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Joints aches ... perimenopause or just ageing?

Joint aches were one of the first symptoms I started to notice alongside the more common hot flushes and night sweats, but initially I didn't associate these aches and pains with the menopause.

After experiencing months of aching joints, I was actually quite relieved to find out there was another reason I often felt like a creaking gate...I mean, I was only in my 40s surely this wasn't meant to happen until at least your 60s!

I wonder how many of you after a long car journey find yourselves having to literally unfold yourselves out of your car, and then look like a complete plonker doing stretches and bends just to get going again. Even just sitting at a desk working away on your computer can make you seize up...familiar? One of the worst things for me was finishing a bike ride. I can't profess to being either speedy, or to even go for terribly long cycles, but I do regularly try and fit in a tootle around the country lanes. After every cycle though I would get off my bike and be literally bent at a 45 degree angle (yes it is a road bike!), it would then take me a good 5 or 10 minutes to unfurl!

Joint aches aren’t often associated with the menopause. Most women being of a certain age they assume that it's just part of the ageing process, which it is to a certain extent, with age the cartilage at the end of your bones will naturally start to get worn and lack of oestrogen affects the ligaments around the joints. Joints can become stiff, swollen, inflamed, tender and ever get that creaking, crackling noise when moving certain joints?! All these symptoms are associated with osteoarthritis and are very common, affecting each individual to differing degrees, but lack of oestrogen contributes to these aches and pains as well.

Oestrogen plays an important role in maintaining joint and bone health although no one is certain how it does this, but it is thought to minimise the swelling around the joint. It is also important for regulating fluid levels in your body so with falling hormone levels you may find your body unable to retain water as efficiently.

It's very important to keep hydrated, with dehydration contributing to joint pain — the build up of uric acid can contribute to inflammation.

Common joints to be affected are said to be the wrists, neck, shoulders and hips. From talking to many women it can basically be anywhere though and always affects everyone in different ways and to differing degrees.

Fear not there are things you can do ...
Ok let's start off with lifestyle, diet and exercise which you can all manage yourselves

•Non weight bearing exercises – cycling and swimming

•Weight bearing exericses low impact and high impact – walking, dancing, tennis , running, netball.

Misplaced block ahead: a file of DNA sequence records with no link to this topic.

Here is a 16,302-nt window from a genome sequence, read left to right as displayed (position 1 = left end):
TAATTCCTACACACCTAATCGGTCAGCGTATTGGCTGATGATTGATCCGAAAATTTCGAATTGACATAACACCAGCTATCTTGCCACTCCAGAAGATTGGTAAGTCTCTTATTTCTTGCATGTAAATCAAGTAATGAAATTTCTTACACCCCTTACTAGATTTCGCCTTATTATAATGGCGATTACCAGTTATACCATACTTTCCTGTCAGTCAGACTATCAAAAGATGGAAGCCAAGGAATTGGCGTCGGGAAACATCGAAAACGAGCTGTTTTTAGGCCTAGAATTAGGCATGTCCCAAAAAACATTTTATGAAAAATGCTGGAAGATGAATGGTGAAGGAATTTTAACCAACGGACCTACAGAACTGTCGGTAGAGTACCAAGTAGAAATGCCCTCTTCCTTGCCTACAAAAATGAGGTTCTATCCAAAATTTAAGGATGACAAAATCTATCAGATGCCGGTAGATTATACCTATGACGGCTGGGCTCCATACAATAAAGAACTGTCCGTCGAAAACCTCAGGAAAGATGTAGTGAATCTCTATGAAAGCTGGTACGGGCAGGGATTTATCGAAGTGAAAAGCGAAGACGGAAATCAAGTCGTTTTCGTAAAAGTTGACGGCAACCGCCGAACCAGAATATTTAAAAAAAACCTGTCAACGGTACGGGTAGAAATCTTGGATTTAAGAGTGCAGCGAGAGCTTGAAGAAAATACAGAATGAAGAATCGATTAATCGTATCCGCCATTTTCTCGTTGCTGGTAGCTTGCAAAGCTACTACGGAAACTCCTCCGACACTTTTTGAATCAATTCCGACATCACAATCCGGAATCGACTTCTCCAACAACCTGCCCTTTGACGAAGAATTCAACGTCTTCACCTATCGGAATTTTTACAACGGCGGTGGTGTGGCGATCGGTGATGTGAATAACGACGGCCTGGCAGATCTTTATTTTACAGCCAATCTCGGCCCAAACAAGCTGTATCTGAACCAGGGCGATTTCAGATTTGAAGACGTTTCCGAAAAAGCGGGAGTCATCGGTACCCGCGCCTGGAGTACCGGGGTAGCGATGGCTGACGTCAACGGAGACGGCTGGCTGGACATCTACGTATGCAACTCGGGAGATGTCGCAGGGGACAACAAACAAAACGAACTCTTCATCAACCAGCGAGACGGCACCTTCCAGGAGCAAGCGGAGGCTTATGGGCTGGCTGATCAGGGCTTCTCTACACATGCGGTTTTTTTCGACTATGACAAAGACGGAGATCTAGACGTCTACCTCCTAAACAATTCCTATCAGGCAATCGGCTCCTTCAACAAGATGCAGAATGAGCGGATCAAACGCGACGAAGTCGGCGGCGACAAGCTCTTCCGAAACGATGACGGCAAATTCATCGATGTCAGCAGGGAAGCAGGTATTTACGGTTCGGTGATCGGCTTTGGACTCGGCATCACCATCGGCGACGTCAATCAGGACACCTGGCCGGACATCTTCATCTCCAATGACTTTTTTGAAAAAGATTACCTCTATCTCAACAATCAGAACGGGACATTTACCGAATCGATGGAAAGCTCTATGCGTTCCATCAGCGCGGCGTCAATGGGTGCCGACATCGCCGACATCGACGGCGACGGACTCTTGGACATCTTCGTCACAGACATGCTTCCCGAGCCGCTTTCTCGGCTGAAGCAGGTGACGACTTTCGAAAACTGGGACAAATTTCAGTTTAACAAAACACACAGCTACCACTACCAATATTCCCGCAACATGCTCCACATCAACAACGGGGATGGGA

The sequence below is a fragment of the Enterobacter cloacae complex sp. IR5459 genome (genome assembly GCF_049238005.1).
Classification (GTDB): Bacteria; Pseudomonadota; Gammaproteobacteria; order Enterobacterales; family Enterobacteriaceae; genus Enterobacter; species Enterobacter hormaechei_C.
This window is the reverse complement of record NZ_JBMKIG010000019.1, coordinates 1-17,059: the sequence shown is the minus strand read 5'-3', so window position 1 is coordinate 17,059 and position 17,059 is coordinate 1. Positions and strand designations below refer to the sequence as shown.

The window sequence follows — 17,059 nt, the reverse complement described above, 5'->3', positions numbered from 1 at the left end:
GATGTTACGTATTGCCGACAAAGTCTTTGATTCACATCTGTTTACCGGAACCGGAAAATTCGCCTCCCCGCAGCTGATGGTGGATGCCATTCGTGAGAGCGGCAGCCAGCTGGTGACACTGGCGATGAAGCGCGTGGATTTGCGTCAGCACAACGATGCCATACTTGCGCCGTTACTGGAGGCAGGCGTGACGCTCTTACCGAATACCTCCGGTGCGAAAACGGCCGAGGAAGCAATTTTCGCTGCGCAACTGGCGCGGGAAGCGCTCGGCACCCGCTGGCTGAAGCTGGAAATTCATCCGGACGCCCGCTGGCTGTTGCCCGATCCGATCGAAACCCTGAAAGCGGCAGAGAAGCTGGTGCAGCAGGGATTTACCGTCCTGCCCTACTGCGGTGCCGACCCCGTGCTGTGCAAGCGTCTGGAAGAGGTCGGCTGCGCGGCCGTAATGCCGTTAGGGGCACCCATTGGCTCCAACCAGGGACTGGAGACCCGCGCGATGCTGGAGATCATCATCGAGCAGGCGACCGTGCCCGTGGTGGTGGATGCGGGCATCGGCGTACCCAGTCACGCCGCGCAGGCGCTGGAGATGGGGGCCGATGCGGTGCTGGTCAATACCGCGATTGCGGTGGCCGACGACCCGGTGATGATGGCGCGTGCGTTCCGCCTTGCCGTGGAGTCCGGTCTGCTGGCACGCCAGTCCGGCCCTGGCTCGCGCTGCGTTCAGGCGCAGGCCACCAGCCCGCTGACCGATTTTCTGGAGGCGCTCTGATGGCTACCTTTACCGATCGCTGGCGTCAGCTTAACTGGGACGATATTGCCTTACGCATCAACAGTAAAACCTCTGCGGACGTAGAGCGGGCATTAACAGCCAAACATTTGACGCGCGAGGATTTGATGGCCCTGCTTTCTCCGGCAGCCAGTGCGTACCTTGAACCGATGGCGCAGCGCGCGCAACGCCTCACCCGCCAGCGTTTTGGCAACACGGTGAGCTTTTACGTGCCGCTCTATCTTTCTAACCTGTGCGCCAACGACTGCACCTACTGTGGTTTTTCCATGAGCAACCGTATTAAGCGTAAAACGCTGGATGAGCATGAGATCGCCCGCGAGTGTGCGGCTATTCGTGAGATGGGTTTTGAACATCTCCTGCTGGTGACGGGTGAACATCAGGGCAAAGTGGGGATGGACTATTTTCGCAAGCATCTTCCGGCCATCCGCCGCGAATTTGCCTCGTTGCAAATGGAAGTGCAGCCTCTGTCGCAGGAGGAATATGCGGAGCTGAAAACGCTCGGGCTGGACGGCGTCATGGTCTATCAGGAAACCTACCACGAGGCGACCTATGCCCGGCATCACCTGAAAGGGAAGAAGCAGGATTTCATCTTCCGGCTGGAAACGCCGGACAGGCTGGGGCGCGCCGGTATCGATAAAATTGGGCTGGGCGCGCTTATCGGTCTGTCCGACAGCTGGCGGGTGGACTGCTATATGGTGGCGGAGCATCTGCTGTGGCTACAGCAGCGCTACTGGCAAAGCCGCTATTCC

•Resistance, non-impact exercises like pilates and yoga – helps with core strength, giving better stability which helps reduce risk of falls in later life.

Pilates and yoga also reduce stress levels – when stressed your body can release high quantities of the hormone cortisol which works as an inflammatory agent that in turn makes joint aches more painful. Much better to get those endorphins released.

•Weightloss - essential - obesity is one of the biggest contributory factors when it comes to joint pains.

•Take time to relax and breath!

• Always helps if you can get a regular massage but realise this is a luxury for most of us, but give yourself the odd treat when you can!

Medication wise...

• Make sure you are getting the correct levels of vitamin D, calcium and magnesium in your diet see previous posts on nutrition.

•HRT (hormone replacement therapy) – can have remarkable results as you are obviously replacing the oestrogen which is lacking.

• If you don't want to go down the hormonal route you can be prescribed an anti inflammatory – but these tend to only treat immediate relief of the pain, don't address the cause of the symptom and are not advised to be on longterm.

•*Glucosamine supplement (1500mg daily try for a month), it's derived from shellfish so careful if allergic to shellfish. It occurs naturally and is one of the building blocks of cartilage ( made by combination of glucose and amino acid glutamine, by the enzyme glucosamine synthesise ). Some people swear by this supplement, as always if it works for you and there are no side effects then it's a no brainer.

So in summary, keep moving and exercising, eat a healthy balanced diet and give yourself the odd bit of tlc when you can, always good to get some down time and relax.

*Insufficent evidence to support the use of glucosamine in osteoarthritis so therefore not funded by NHS but if it works even on a placebo level then try. NICE looked at Cochrane report in 2005 and update in 2007 which showed glucosamine to be superior to placebo for treatment of pain and functional impairment for symptomatic osteoarthritis. Safe as a placebo.


Any information is as accurate as possible at time of posting and is for information purposes only. The information and support that Let’s Talk Menopause provides is for your own personal use. It is not intended to replace or substitute the judgement of any medical professional you may come in contact with. You should always seek advice from you healthcare professional regarding a medical condition.


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